Show Cause Hearings and Contempt of Court

Failing to follow a court order is called "contempt of court." A parent owed child support can schedule a "show cause" hearing before a judge. You must be served with a document ordering you to attend the

Hearing, and then must attend and explain why you haven't paid the support you owe. If you don't attend, the court can issue a warrant for your arrest. Many courts do issue warrants, so county jails have become resting stops for fathers who don't pay child support and fail to show up in court.

If you attend the hearing, the judge can still throw you in jail for violating the order to pay the support. And the judge may very well do so, depending on how convincing your story is as to why you haven't paid. If the judge isn't inclined to throw you into the slammer, the judge will instead order you to make future payments and will set up a payment schedule for you to pay any back support still owed.

L A United States Supreme Court case upholding the righ of a state to jail a parent for failing to pay child support is Hicks on behalf ofFeiock v. Feiock, 485 U. S. 624 (1988).

At the hearing, you can tell the judge that you couldn't afford the payments, but it may fall on deaf ears. The judge will want to know why you didn't file a motion to modify the ordered amount. See Section C, above. The judge won't reduce the amount of your back support arrears cannot be modified retroactively but may decrease your future payments. The judge may also order your wages withheld or a lien placed on your property, or may order you to post a bond or other assets.

Convincing a Judge to Keep You Out of Jail

To stay out of jail, you may have to convince the judge that you're not as irresponsible as the judge probably thinks you are. Preparing evidence is a must. Your first step is to show why you didn't pay. If you've been out of work, get a sworn statement from your most recent employer stating why you were let go. If you went job searching but to no avail, provide records of when you interviewed or filled out an application, and with whom you spoke. Remember disputes with your ex about custody or visitation are never an acceptable excuse for not paying child support.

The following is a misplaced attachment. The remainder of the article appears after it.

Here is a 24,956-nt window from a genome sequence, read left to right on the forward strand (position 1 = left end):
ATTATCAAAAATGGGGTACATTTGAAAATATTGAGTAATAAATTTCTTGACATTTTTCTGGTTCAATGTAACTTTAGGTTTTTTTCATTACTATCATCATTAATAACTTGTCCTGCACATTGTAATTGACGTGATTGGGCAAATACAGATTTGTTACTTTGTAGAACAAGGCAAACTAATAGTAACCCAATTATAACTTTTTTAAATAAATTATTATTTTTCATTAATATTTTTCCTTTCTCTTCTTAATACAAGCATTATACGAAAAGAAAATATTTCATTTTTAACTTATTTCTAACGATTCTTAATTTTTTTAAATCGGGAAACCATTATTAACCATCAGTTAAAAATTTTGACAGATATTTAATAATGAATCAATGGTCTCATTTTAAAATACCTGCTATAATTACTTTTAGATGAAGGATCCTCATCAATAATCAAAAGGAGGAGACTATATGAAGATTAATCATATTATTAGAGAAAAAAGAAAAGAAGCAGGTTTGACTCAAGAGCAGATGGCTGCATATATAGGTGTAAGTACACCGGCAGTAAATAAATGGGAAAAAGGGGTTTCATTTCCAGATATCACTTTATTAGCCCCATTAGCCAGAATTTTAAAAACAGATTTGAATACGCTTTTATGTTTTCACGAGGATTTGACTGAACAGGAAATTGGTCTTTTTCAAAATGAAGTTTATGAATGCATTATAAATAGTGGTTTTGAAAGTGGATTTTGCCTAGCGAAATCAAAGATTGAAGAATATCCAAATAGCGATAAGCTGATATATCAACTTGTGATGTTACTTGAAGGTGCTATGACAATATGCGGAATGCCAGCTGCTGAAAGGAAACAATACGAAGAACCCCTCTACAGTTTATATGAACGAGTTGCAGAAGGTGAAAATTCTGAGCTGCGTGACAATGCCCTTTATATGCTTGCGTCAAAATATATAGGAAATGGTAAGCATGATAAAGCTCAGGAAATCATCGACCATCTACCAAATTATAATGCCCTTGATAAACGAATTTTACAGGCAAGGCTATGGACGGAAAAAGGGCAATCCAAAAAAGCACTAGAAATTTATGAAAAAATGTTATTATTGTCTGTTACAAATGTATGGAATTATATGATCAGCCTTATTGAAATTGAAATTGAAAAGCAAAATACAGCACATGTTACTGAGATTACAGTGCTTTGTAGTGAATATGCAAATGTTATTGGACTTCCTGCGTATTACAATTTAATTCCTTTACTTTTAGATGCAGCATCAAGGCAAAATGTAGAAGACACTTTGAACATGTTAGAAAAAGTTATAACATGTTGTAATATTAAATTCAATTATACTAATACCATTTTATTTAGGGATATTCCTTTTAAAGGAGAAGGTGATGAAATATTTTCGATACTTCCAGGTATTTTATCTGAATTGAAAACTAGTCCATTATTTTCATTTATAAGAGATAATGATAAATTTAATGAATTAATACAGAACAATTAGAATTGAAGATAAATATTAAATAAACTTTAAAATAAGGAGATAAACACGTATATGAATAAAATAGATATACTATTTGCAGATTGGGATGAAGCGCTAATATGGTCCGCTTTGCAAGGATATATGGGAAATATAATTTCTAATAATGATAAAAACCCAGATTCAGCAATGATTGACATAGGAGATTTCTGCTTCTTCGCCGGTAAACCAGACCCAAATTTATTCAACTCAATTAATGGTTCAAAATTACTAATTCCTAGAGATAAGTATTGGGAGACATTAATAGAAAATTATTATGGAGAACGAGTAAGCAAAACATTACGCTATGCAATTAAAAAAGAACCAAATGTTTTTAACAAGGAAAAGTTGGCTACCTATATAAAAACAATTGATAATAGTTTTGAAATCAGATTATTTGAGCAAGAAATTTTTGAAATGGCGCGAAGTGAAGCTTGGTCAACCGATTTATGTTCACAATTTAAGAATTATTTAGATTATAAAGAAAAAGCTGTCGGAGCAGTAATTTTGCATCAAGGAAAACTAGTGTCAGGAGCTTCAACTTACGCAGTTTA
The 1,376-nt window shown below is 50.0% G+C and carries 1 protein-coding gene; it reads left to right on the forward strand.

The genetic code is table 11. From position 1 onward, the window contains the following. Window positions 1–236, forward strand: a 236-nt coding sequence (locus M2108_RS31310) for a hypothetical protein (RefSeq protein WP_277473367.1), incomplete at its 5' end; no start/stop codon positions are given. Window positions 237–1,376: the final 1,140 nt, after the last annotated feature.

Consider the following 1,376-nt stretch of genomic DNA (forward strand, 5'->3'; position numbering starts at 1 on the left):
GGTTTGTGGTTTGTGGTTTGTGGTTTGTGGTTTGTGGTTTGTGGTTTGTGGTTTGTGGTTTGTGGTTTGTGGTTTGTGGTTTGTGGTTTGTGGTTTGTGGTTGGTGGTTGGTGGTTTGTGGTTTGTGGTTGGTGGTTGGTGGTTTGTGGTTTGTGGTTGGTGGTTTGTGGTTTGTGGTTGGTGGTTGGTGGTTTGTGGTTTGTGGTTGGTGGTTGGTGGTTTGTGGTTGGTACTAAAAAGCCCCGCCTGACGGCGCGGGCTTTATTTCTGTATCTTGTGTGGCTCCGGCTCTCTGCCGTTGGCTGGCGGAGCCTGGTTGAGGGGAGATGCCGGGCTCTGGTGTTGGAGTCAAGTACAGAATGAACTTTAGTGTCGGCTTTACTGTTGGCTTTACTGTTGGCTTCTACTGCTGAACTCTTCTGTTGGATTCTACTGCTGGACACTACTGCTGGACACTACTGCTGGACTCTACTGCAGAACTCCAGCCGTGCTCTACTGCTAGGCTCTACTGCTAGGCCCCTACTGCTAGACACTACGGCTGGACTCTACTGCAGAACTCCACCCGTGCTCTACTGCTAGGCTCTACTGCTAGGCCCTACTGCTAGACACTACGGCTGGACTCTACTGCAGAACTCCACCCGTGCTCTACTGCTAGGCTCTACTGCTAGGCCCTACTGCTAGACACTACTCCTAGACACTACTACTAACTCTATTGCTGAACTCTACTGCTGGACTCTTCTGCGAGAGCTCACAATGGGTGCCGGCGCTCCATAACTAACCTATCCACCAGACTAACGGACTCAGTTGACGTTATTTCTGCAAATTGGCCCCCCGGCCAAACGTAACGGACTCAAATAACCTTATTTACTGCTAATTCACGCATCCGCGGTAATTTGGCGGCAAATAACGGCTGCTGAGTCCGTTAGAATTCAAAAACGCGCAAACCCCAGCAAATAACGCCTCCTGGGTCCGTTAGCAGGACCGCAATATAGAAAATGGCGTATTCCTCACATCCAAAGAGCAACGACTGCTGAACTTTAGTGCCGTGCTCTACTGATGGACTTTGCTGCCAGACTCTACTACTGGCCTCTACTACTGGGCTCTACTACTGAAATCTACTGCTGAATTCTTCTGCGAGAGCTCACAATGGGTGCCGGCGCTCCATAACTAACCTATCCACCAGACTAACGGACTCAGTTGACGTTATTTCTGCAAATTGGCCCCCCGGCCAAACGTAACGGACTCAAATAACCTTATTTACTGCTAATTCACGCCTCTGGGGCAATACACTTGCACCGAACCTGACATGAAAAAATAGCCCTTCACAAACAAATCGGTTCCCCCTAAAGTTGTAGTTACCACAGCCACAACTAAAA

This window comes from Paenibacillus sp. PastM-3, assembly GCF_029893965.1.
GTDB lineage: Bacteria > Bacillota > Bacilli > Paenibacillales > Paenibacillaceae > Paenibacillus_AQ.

Next, you want to explain why you didn't request a modification hearing. If you’ve been in bed or otherwise out of it depressed, sick, or whatever get sworn statements from all medical and healing professionals who treated you. Also, get statements from friends or relatives who cared for you. Emphasize that you couldn’t get out of bed.

If you spoke to lawyers about helping you file a modification request, but you couldn’t afford the fee charged by some, be sure to come to court ready to sho’ the judge a list of names and lawyers you spoke to, the date you spoke to each one, and the fee the lawyer wanted to charge. If you tried to hire a legal aid lawyer to help you but you made too much money to qualify for such assistance (or the office doesn’t handle child support modifications), make sure you note the name of the lawyer and the date you spoke to her.

The burden of proving to the judge that you had legitimate reasons for not paying and not coming to court to request a modification is on you. The difference between carrying your burden and not carrying your burden may be the difference between going to jail and having the court order a repayment plan you can live with.17

Show cause hearings re: contempt used to be the major child support enforcement technique available. Today they are still used, but a little less frequently. This is because parents in arrears 30 days or more must have their wages withheld. Also, throwing a parent in jail for not paying his child support has not proven to be effective. Finally, executing property liens, posting bonds and intercepting tax refunds are easier and more successful methods of child support collection.